The United Nations Security Council has decided to maintain the `` aid route '' that brings humanitarian aid supplies by land to Syria, where the civil war continues, until July this year, and support activities on the ground will continue. .

In the northwestern part of Syria, people who escaped from the attacks of the Assad regime live in refugee camps, etc., and the United Nations Security Council has established a ``support route'' to bring food and medicine by land from neighboring Turkey.

At the Security Council on the 9th, with Japan serving as the chair country, a resolution to extend the deadline for establishing support routes by six months was put to a vote and adopted unanimously.

As a result, humanitarian assistance activities for displaced persons by NGOs through the aid route will be continued until July for the time being.

While Western countries have expressed their intention to welcome this, they have also insisted that the deadline for the route should be extended by one year so that local NGOs can systematically carry out support activities. said, "At the moment, assistance through this route is the most effective option. We welcome the extension of six months, but we should extend it for at least one year to provide the necessary assistance."

In response, Russia's ambassador to the United Nations, Nebenzya, who backs the Assad regime, agreed with the resolution, but reiterated that humanitarian aid should be provided through the Assad regime, not through this route. The bargaining of the countries concerned is expected to continue.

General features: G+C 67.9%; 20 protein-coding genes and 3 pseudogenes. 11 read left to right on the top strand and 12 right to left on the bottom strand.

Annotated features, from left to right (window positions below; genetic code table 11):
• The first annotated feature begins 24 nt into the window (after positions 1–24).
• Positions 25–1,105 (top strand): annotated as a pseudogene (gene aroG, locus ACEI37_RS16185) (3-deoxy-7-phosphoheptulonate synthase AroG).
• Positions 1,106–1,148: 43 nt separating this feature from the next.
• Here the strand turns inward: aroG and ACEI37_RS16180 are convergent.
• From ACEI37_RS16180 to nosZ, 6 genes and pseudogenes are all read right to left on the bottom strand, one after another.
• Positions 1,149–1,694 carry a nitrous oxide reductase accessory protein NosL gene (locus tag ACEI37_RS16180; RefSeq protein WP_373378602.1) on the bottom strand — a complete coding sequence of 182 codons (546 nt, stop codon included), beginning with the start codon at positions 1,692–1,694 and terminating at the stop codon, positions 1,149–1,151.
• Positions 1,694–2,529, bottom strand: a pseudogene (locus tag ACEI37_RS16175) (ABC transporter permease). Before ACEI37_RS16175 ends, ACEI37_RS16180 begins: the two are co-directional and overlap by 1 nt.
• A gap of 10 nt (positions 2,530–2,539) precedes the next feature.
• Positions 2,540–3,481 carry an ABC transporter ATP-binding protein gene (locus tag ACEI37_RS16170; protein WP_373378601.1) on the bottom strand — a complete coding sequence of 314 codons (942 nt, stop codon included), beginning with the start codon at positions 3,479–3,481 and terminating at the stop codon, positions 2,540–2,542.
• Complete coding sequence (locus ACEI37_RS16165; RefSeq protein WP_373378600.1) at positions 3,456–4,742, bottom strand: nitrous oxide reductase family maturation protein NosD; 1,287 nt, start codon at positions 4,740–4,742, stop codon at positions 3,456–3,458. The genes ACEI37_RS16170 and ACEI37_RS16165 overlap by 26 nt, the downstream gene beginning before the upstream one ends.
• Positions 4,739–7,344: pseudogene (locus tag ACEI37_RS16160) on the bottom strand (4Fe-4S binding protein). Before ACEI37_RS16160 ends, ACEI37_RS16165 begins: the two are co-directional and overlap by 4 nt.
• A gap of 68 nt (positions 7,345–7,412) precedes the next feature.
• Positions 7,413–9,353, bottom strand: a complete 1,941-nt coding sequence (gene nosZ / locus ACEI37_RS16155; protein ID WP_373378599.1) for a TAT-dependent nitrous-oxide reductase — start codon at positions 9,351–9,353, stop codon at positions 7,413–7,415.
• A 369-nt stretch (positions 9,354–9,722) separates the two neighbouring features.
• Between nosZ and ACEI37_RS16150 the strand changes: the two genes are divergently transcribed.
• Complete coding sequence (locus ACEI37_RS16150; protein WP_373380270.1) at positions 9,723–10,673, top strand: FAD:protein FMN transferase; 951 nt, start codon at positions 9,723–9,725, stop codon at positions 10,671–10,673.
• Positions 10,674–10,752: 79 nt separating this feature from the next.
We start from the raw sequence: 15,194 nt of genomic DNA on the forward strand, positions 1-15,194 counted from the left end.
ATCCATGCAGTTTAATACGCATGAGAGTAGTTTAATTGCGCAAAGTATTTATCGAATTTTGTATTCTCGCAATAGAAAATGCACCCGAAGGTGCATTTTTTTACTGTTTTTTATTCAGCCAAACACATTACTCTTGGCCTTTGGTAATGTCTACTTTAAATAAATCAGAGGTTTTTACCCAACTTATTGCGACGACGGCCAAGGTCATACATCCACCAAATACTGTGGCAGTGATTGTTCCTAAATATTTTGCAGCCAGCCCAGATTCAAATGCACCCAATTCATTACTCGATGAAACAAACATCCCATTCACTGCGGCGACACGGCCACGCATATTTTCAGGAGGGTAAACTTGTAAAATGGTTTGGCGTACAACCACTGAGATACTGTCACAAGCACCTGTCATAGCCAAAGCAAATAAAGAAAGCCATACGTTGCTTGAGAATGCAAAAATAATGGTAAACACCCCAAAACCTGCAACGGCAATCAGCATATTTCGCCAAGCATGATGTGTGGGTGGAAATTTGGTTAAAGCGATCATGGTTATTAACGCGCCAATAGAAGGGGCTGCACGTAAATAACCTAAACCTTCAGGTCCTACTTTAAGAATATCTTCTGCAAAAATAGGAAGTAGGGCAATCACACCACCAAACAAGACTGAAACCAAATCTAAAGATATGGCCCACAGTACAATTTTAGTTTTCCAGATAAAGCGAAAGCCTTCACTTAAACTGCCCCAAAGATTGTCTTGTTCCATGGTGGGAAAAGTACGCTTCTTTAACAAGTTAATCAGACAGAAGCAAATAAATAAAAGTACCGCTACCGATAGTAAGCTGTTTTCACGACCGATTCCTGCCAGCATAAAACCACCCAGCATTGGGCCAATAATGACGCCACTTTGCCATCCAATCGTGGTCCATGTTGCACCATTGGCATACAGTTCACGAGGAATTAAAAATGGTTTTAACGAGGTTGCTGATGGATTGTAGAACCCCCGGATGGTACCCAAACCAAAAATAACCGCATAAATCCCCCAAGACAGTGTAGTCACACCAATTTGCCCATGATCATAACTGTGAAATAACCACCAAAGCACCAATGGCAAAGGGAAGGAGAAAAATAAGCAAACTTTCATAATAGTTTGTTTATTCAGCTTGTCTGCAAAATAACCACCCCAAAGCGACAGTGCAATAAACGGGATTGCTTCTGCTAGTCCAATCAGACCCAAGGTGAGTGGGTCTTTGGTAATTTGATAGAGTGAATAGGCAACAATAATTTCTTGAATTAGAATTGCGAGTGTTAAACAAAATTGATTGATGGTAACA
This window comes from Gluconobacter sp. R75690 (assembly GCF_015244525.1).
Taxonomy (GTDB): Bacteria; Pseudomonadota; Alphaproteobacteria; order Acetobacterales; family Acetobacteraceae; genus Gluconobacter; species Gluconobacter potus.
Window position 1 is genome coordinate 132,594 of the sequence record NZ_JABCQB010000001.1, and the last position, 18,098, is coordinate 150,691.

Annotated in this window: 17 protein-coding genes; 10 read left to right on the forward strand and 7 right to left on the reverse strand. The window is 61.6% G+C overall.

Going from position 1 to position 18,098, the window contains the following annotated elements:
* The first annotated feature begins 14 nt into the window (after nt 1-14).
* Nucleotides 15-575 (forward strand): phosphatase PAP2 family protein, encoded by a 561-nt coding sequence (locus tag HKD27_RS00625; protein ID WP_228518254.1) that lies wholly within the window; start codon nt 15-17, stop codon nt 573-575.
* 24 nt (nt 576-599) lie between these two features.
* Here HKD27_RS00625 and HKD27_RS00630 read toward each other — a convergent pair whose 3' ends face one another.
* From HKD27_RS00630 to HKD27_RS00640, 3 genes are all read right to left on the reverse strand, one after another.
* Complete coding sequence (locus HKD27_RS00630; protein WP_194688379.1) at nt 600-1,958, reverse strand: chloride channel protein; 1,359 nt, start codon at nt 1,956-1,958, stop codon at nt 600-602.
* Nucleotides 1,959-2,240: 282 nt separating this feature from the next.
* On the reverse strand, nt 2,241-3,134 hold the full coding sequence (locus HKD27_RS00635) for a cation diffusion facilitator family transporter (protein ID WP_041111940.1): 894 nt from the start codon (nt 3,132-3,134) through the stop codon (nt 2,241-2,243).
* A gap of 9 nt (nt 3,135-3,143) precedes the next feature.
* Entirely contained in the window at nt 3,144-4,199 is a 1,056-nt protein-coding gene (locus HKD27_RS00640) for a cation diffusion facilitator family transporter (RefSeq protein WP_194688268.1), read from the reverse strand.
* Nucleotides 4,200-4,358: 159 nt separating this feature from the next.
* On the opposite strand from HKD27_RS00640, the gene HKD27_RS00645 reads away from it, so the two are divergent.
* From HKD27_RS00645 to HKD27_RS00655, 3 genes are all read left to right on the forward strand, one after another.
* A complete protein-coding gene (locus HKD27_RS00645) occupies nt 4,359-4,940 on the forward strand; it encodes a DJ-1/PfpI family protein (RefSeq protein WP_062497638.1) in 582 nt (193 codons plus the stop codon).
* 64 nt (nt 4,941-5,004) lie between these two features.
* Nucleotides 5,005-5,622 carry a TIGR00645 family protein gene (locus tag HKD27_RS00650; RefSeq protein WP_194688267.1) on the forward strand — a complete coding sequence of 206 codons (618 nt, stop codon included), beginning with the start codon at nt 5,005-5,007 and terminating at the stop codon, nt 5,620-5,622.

Internally displaced family in Syria reveals mixed feelings

Families of internally displaced persons in Syria, who depend on UN relief supplies for their livelihoods, expressed relief at the decision to extend the deadline for setting up the "support route," but it is unclear whether continued support will be provided. I revealed the inside of a complicated chest as.

Mustafa Shaaban (50), who lives with eight sons and grandchildren in Idlib in the northwestern part of Syria, received an airstrike eight years ago from the Russian military that supports the Assad regime in the north, and his eldest son, who was 17 years old at the time, died. My second son also lost his right leg.

Mr. Shaaban himself was also seriously injured, breaking his skull.

Mr. Shaaban sells firewood for heating with his family, but his daily income is just over 100 yen, and he cannot afford to use the heater at home. In Idlib, I shared a blanket with my children to keep warm.

Shaaban cannot afford to pay for his family's food and treatment for his chronic illness, so he depends on food and medicine assistance from the United Nations.

Shaaban said, "I was a little relieved that I could see my life for the next six months. I was talking.